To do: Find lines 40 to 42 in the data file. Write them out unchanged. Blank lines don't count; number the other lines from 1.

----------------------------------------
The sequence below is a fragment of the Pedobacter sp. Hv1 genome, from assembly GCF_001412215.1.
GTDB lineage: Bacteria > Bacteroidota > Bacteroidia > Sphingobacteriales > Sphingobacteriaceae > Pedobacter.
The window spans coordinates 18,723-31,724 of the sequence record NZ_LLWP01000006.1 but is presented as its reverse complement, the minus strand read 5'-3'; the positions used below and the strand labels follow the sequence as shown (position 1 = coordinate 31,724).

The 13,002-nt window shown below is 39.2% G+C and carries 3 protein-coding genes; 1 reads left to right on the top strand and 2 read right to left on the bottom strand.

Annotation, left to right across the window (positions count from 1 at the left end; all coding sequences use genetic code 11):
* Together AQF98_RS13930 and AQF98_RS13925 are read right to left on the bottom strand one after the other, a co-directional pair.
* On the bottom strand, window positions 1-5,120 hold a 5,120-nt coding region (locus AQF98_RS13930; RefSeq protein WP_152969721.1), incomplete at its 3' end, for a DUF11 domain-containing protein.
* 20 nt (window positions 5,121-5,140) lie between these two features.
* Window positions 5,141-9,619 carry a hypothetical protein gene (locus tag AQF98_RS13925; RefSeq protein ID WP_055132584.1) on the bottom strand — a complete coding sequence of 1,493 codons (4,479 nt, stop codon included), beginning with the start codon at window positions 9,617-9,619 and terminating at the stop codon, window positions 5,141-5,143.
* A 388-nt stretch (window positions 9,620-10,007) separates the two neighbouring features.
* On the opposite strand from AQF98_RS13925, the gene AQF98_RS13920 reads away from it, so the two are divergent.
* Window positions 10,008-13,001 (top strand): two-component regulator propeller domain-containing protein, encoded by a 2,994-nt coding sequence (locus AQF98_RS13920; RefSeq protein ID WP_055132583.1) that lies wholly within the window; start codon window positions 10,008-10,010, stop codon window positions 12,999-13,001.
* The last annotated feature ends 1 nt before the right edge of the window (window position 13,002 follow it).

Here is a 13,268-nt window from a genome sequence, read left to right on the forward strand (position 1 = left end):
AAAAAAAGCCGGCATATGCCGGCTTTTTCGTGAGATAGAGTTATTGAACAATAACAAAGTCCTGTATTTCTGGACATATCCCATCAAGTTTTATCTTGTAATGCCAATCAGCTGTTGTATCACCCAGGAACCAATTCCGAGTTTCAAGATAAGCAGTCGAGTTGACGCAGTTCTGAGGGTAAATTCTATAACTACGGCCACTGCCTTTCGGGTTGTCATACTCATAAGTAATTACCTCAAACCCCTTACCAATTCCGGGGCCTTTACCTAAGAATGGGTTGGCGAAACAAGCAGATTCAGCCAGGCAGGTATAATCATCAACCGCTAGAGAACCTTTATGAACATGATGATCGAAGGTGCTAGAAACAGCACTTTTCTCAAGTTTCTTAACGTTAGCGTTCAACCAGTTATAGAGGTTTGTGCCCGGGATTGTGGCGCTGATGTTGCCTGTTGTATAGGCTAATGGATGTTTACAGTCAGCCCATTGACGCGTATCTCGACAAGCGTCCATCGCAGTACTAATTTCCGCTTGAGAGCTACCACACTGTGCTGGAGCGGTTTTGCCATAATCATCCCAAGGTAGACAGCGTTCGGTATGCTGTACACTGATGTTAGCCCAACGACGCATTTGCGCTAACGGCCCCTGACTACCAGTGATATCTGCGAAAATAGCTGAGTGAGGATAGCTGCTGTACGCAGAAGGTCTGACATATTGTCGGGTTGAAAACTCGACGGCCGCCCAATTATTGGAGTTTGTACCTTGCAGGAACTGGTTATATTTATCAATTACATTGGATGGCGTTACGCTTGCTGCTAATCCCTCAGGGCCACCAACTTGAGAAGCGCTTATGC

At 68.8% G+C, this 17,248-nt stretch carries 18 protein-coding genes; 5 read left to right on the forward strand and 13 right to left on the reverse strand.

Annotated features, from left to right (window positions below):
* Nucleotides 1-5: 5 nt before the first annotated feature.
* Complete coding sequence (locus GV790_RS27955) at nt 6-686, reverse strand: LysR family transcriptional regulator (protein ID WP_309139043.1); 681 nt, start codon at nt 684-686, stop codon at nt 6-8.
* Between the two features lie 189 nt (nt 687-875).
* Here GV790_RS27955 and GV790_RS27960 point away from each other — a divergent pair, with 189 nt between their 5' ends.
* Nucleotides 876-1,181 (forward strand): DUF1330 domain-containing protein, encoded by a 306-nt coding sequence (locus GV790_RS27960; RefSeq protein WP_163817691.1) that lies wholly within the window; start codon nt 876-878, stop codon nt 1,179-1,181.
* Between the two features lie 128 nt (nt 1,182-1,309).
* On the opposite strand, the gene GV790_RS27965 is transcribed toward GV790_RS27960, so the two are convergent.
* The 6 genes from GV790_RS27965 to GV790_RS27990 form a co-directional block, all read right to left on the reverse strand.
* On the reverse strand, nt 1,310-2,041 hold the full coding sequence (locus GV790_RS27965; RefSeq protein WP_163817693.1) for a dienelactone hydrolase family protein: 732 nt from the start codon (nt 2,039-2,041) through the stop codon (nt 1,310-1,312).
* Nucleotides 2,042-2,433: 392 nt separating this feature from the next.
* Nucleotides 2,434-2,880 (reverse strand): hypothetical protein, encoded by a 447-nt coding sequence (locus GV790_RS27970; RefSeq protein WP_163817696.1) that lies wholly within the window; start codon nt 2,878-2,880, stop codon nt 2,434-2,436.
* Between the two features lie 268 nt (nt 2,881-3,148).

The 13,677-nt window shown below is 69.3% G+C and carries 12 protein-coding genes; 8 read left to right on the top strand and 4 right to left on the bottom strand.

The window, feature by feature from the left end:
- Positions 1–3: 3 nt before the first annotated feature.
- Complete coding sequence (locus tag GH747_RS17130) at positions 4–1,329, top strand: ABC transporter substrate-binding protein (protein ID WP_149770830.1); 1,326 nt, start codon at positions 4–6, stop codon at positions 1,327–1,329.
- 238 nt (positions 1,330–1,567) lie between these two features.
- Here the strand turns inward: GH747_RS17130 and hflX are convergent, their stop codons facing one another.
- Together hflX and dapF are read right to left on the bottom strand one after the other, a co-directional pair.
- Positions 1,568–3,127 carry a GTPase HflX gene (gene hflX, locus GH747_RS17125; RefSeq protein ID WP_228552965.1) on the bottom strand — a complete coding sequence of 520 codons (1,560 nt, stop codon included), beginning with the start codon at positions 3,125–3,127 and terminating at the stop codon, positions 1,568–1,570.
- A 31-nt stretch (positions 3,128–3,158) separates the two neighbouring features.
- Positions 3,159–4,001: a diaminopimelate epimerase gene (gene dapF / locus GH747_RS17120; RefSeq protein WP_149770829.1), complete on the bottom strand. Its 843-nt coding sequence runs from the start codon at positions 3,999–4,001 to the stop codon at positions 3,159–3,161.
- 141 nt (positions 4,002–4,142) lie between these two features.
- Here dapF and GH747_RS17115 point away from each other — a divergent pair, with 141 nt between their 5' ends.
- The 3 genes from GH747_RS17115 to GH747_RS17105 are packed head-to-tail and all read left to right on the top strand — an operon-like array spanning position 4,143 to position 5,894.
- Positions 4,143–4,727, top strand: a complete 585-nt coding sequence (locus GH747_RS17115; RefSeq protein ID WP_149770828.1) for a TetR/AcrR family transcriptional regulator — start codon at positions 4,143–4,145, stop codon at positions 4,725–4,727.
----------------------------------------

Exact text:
- 141 nt (positions 4,002–4,142) lie between these two features.
- Here dapF and GH747_RS17115 point away from each other — a divergent pair, with 141 nt between their 5' ends.
- The 3 genes from GH747_RS17115 to GH747_RS17105 are packed head-to-tail and all read left to right on the top strand — an operon-like array spanning position 4,143 to position 5,894.